B. MUHAMMAD'S CONCEPT OF REVELATION.
1. The Early Visions and Experiences.
We have already examined the historical record of the manner in which the "revelation" came to Muhammad at first and now proceed to analyse the character of Muhammad's religious experience in greater detail.
While there is something sudden and dramatic about the first revelations, it is important to consider that Muhammad was not caught in his tracks, as it were, in the way that the Apostle Paul was confronted while journeying to Damascus to oppose the early Christian Church. For some time it had been his custom to retire to a cave on Mount Hira outside Mecca for solitary contemplation of the meaning of life and the pagan practices of his kinsmen.
Muhammad was now approaching his fortieth year. Always pensive he had of late become even more thoughtful and retiring. Contemplation and reflection engaged his mind, and the moral debasement of his people pressed heavily on him. His soul was perplexed with uncertainty as to what was the right path to follow. Thus burdened, he frequently retired to seek relief in meditation amongst the solitary valleys and rocks near Mecca. (Zafrulla Khan, Muhammad: Seal of the Prophets, p. 23).
Right from the beginning one discovers much that is subjective in the development of his conviction that he was called to be the messenger of his Lord. It is probable that the incident at the Ka'aba a few years earlier, when he was singled out to replace the sacred black stone in the house of Allah, had a profound effect on him and initiated the belief that he was marked out as the man to lead his people into the true worship of God. (Incidentally, when Muhammad had all the stone idols in the Ka'aba destroyed after the city had capitulated to him many years later, the black stone was spared and retained its ancient sanctity). It is hard to doubt, however, that the initial visions he received were genuine and real in one form or another. The Qur'an describes these manifestations in striking language:
In another passage the Qur'an again states explicitly that Muhammad had a definite vision: "And without doubt he saw him in the clear horizon" (Surah 81.23). Another verse states clearly that the vision was given by Allah himself: "We granted the Vision which we showed thee" (Surah 17.60). The confident manner in which Muhammad claimed that he had had at least two definite visions strongly suggests that he really did see a strange being on the horizon. He described the second vision in these words:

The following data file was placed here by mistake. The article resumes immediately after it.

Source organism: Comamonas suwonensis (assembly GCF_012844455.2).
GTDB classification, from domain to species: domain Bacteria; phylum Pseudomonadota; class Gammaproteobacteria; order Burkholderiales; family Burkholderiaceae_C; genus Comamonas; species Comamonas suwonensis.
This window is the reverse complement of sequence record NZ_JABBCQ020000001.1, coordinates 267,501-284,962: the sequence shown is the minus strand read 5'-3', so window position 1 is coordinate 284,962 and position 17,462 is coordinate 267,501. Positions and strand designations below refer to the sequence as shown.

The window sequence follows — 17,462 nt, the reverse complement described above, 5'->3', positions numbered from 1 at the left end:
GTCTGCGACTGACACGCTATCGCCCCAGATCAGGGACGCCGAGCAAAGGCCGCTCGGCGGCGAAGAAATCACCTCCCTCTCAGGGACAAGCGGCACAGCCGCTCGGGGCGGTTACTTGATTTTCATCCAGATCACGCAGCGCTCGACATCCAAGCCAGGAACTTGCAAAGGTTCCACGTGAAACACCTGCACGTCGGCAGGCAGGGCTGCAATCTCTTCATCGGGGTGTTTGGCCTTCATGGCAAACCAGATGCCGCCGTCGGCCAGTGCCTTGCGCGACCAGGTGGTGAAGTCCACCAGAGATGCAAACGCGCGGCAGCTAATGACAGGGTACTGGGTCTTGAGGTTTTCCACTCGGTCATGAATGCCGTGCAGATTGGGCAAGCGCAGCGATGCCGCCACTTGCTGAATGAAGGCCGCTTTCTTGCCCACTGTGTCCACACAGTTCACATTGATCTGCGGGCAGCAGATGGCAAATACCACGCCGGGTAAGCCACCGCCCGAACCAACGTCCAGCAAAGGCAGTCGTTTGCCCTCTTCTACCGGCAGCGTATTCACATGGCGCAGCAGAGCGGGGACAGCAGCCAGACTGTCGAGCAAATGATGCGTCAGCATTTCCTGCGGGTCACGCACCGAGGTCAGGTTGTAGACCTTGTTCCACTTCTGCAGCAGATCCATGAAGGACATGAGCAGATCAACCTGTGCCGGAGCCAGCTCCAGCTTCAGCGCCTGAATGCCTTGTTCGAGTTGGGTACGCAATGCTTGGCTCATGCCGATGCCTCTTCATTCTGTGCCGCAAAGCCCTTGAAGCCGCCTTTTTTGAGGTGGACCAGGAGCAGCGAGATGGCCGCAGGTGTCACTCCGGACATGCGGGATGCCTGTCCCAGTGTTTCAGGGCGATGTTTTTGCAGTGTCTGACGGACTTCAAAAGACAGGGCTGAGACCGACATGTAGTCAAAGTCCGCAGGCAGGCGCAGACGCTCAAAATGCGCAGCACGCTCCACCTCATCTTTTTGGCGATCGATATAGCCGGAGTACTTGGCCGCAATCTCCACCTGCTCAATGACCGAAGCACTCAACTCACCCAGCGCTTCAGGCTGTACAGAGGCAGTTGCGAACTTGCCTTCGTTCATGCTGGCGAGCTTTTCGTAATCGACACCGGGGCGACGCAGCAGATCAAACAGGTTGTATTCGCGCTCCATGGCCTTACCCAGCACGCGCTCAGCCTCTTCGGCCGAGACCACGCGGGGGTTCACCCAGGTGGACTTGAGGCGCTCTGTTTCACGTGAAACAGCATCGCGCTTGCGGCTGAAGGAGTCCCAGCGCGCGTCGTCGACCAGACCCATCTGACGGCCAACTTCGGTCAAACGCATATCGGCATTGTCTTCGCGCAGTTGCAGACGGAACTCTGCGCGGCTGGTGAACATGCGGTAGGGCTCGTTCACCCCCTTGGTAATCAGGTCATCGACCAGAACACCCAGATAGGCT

One of the early biographers of his life, Waqidi, was equally emphatic about these phenomena: "The first beginnings of Mahomet's inspiration were real visions. Every vision that he saw was clear as the morning dawn" (quoted in Muir, The Life of Mahomet, p. 49). What strengthens the suggestion that there was something very real, and not simply hallucinatory or, still less, fictitious, about these visions is not only the confident nature of Muhammad's claim but also the fact that he carefully confined these visions to just two which he had at the beginning of his course (being the occasions when Surahs 96.1-5 and 74.1-7 were revealed). If he had been a charlatan, he would probably have regularly embellished and increased his visionary claims as he went along.
The main point of both visions is that Muhammad has actually seen the heavenly figure from whom the "inspiration" of his religious activity came, and the word nalaz, "descent" seems to imply that the figure had come down to earth. (Bell, "Muhammad's Visions", The Muslim World, Vol. 24, p. 150).
Bell adds "The fact that he went back after all, and reasserted in Surah lxxxi that he had seen the messenger on the clear horizon, is I think an indication that something of the sort had really happened to him" (op. cit., p. 154). The second thing that tends to accredit these visions is Muhammad's initial reaction to them. Instead of boldly asserting that he had seen an angel of God, he was considerably disturbed for some time and questioned whether the early revelations were really coming from heaven.